Staff Publications

Staff Publications

  • external user (warningwarning)
  • Log in as
  • language uk
  • About

    'Staff publications' is the digital repository of Wageningen University & Research

    'Staff publications' contains references to publications authored by Wageningen University staff from 1976 onward.

    Publications authored by the staff of the Research Institutes are available from 1995 onwards.

    Full text documents are added when available. The database is updated daily and currently holds about 240,000 items, of which 72,000 in open access.

    We have a manual that explains all the features 

Record number 539008
Title Carbon and nutrient cycling in organic agriculture: a chronosequence approach
Author(s) Rijssel, Sophie van
Event 3rd Conference on Ecology of Soil Microorganisms, Helsinki, 2018--/2018--
Department(s) Laboratory of Nematology
Chair Soil Chemistry and Chemical Soil Quality
Publication type Unpublished lecture
Publication year 2018
Abstract A key challenge is to increase sustainability in agriculture without yield loss. Organic agriculture uses no chemical
fertilizers and pesticides. Instead, yield depends on nutrients released from organic inputs, and thereby on
soil communities that drive soil carbon and nutrient cycling. However, these soil communities may need time
to establish, resulting in lower yields during the beginning of this conversion. How carbon and nutrient cycling
change during the conversion from conventional to organic agriculture is not well understood, but it may help
us to understand, and eventually reduce, the yield gap. Here, we studied how carbon and nitrogen cycling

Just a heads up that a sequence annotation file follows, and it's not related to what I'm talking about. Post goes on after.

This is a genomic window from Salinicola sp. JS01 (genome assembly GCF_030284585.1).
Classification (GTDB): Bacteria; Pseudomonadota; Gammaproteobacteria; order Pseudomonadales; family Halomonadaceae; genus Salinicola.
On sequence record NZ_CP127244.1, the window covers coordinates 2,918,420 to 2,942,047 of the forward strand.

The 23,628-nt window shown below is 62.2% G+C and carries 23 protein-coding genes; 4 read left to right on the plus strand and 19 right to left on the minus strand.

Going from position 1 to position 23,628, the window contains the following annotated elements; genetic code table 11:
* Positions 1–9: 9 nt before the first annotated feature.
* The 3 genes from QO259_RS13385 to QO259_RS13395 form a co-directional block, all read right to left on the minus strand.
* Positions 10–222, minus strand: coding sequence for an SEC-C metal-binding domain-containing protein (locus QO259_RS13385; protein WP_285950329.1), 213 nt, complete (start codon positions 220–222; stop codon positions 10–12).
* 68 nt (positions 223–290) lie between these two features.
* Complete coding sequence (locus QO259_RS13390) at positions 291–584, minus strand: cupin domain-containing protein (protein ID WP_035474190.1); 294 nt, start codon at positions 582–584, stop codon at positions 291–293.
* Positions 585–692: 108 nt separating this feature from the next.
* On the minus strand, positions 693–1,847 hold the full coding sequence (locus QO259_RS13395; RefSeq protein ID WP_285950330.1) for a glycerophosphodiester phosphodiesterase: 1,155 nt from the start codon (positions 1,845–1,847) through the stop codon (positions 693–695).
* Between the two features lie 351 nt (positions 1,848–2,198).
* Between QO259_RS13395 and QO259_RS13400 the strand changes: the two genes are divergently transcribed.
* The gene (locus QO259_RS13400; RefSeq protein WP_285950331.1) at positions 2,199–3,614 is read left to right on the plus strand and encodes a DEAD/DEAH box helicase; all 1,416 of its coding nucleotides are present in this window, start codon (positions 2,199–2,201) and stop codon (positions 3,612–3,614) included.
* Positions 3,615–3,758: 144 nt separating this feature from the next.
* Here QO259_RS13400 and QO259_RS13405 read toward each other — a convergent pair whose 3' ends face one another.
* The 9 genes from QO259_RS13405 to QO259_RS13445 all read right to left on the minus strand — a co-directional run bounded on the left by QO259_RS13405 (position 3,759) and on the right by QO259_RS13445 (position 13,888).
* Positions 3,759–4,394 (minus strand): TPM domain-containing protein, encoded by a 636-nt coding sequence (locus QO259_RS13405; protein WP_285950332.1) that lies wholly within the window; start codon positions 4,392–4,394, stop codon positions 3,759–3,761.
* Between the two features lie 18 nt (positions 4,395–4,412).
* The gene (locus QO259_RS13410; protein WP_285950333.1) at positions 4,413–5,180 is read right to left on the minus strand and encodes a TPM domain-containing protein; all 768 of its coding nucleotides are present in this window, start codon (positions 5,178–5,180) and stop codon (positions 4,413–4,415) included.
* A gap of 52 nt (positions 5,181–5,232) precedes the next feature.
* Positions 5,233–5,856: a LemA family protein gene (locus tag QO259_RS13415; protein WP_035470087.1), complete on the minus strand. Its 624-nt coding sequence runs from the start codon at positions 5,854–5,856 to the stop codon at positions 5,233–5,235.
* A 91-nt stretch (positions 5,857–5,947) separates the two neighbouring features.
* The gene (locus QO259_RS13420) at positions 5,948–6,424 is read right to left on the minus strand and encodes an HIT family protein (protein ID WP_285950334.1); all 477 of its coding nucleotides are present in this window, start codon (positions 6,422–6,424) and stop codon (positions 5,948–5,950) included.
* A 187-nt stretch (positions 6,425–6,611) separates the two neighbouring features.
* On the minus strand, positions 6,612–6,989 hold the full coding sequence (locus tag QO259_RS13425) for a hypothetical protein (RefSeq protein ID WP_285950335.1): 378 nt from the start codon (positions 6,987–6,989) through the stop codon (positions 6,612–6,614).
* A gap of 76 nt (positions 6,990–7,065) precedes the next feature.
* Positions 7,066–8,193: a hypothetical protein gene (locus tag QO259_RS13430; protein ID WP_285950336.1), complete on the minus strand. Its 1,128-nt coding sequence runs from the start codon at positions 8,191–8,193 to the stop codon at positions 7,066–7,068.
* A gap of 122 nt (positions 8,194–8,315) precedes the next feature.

change when converting conventional agricultural systems into organic agricultural systems. We used a chronosequence
approach, where we collected soil samples from 37 organic fields, on both sand and clay soils, that
have been converted from conventional to organic agriculture between 1 to 40 years ago and from neighboring
conventional fields. Under controlled conditions we measured potential rates of carbon and nitrogen mineralization.
Potential carbon mineralization and substrate induced respiration were higher in organic soils, but there
was no effect of time since conversion. This might be explained by variation in abiotic factors such as soil organic
matter content. We use our data to unravel how fast ecosystem processes change after the conversion of
conventional into organic farming systems. Our findings will yield important insights how the performance of
soil communities is changed during transition and this will help us to understand changes in crop yield.
There are no comments yet. You can post the first one!
Post a comment
Please log in to use this service. Login as Wageningen University & Research user or guest user in upper right hand corner of this page.